In the cybersecurity realm fear arising from rapid magnification of levels of cyber threat, as well as the perceived complexity of cybersecurity measures, has led to diverging dynamics of cybersecurity fight and cybersecurity flight. Digitally advanced nations have responded with renewed urgency to re-examine national and international approaches to cybersecurity policy and practice with measures from new legislation with draconian punishments for failure to report cyber incidents and ransomware payments to joint inter-departmental and coordinated international initiatives to paralyse ransomware gangs such as REvil.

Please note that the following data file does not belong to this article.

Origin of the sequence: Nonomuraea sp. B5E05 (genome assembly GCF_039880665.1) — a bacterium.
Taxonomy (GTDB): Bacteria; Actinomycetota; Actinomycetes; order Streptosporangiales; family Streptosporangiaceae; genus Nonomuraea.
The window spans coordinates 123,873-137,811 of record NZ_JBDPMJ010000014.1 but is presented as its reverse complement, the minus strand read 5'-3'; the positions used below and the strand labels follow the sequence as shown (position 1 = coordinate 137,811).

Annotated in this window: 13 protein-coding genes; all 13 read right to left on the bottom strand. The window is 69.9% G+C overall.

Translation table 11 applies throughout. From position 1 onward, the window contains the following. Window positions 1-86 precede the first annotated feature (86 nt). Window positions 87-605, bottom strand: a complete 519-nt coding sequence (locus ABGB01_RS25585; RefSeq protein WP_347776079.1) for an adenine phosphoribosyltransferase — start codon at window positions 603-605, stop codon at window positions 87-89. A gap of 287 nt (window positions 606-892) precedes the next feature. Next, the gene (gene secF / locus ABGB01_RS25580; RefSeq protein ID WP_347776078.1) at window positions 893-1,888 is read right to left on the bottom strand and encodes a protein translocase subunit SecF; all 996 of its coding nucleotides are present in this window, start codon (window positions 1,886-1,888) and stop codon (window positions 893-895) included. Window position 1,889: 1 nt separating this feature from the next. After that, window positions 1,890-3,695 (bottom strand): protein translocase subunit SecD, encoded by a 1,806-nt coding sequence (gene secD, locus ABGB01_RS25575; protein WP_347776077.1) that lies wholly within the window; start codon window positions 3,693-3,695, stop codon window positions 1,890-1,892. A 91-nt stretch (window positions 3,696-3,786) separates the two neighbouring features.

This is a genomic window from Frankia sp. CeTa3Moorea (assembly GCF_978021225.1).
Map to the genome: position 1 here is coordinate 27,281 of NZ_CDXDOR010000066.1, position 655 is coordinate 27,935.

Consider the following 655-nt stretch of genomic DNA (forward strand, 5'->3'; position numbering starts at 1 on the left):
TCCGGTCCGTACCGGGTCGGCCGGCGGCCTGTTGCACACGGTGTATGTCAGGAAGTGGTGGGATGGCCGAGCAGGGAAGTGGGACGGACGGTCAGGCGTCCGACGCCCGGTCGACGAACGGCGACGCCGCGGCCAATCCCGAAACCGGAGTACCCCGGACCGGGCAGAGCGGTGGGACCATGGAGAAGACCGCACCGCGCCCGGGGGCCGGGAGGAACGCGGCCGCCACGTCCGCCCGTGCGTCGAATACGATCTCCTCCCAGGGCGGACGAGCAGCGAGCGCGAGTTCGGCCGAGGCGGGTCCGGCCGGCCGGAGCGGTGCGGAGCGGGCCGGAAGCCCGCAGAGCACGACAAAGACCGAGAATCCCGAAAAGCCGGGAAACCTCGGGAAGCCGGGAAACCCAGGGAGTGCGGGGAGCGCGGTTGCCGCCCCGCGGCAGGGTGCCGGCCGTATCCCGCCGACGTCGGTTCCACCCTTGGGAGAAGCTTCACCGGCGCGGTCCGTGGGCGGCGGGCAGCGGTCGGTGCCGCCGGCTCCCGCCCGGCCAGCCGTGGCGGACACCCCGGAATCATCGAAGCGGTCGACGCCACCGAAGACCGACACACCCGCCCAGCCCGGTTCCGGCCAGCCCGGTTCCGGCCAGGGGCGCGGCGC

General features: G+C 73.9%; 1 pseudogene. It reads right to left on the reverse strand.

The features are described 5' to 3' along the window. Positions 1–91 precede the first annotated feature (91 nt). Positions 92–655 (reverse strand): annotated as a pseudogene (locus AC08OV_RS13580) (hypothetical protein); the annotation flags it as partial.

For many LMICs and SMEs, the myriad of regulations, alarmist rhetoric of cybersecurity companies capitalising on publicised malicious cyber operations and even the barrage of well-intended sources of guidance can have an equally overwhelming and paralysing effect. It is often perceived as something happening to those bigger and more sophisticated than themselves. At the individual level in the UK, a 2019 poll conducted for the NCSC revealed that while 80 per cent of people agreed that cybersecurity was a priority, this was not translated into changed behaviour with only 15 per cent of people feeling that they knew how to protect themselves online and 46 per cent finding information about how to be secure confusing. In either event, those states who are unable to implement holistic cybersecurity strategies could find themselves disadvantaged both regionally and globally, and ultimately less able to reap the benefits of the global internet.